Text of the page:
DENVER -- The stereo inside the Marlins' clubhouse was playing Pink Floyd's "Shine On You Crazy Diamond." A handful of players were lounging on sofas in the center of the room, watching Kevin Millar gab on the MLB Network.
And then came the news of the Ryan Braun suspension. In my 14 years covering the Marlins, I have never once seen a clubhouse react at once like it did Monday. The stereo was turned off quickly. Players seated at their lockers jumped from their chairs and congregated around the television to watch the news unfold. For at least 10 minutes, not a single word was spoken. Players were hushed and serious.
Within minutes, reporters were whisked out of the clubhouse so that players could discuss the Braun issue privately among themselves.
Pitcher Kevin Slowey: “First, I’m disappointed that a fellow baseball player would choose to do something like that. It seems that he’s acknowledging that he somehow violated the policy. Second, I think everybody in the clubhouse, all we really want is a fair and balanced playing field when you go out there competing. It’s good to know that the drug policy in major league baseball is working and guys who are choosing not to follow that policy are feeling the repercussions.
“We’re all in support of a policy that would eliminate cheating from the game. We feel that it’s a hard enough game as it is. So anytime anybody is suspended, you’re sort of disappointed in whatever actions took place to get them suspended. And also there’s a part of you that says clearly the system that we have in place is working, and we’re thankful for that."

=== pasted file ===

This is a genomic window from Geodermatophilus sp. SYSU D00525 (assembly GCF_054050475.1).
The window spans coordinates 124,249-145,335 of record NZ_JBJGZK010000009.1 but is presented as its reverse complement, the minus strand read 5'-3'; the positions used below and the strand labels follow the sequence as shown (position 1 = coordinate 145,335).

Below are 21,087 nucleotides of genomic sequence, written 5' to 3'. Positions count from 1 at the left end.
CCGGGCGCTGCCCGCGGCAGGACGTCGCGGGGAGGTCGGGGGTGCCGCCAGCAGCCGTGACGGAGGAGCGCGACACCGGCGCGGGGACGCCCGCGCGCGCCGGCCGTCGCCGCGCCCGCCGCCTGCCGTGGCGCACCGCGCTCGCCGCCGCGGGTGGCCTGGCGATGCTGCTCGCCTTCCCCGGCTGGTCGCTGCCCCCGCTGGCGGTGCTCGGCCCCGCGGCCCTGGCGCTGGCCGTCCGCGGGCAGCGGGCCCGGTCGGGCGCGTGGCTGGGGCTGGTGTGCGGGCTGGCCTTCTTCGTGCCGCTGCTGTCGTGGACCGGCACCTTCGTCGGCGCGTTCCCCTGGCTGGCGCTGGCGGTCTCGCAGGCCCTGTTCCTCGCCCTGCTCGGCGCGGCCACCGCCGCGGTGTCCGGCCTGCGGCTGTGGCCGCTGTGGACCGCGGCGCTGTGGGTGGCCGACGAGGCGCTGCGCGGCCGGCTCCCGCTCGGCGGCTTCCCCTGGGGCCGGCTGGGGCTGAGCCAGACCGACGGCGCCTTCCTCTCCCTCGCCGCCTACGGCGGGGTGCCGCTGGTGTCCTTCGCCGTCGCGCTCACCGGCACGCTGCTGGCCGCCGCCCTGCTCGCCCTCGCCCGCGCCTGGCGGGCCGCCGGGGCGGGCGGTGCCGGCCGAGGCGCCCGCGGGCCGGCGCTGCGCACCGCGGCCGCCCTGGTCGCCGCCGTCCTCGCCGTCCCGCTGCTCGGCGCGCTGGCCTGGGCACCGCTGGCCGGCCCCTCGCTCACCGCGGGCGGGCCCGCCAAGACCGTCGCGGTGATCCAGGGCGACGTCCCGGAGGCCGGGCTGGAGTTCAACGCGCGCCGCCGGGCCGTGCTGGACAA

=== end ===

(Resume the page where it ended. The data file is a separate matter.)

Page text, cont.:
First baseman Logan Morrison, shedding humor on the situation: “You know we’re clean. We haven’t scored a run in 37 innings."
Morrision said Braun looked "different" to him during the Marlins' just-completed series in Milwaukee.
“He probably knew about this for a while. I just thought he acted differently (during the just completed Marlins series). Something was weird. The way he was acting, he was different than he usually is.”
Marlins reliever A.J. Ramos is the last pitcher to face Braun before the suspension, striking him out in the 11th inning Sunday when Braun was sent in to pinch-hit.
“I was more happy to strike him out because the fans were cheering him on when he came in,” Ramos said. “They were like, “He’s going to win the game.’ So I kind of took a little offense to that. But, as far as all this stuff coming out now, it’s kind of a little more sweeter, I guess, knowing his last at bat was going against me."
Manager Mike Redmond: “I think it’s definitely a negative. I don’t know all the facts of the case. But, on a suspension and whatever the facts are, for these guys to still be involved in this stuff just baffles me. It just baffles me. The education’s there and everybody knows what you can and can’t take. I sit there and I'm baffled that this continues to really be a black cloud over the game."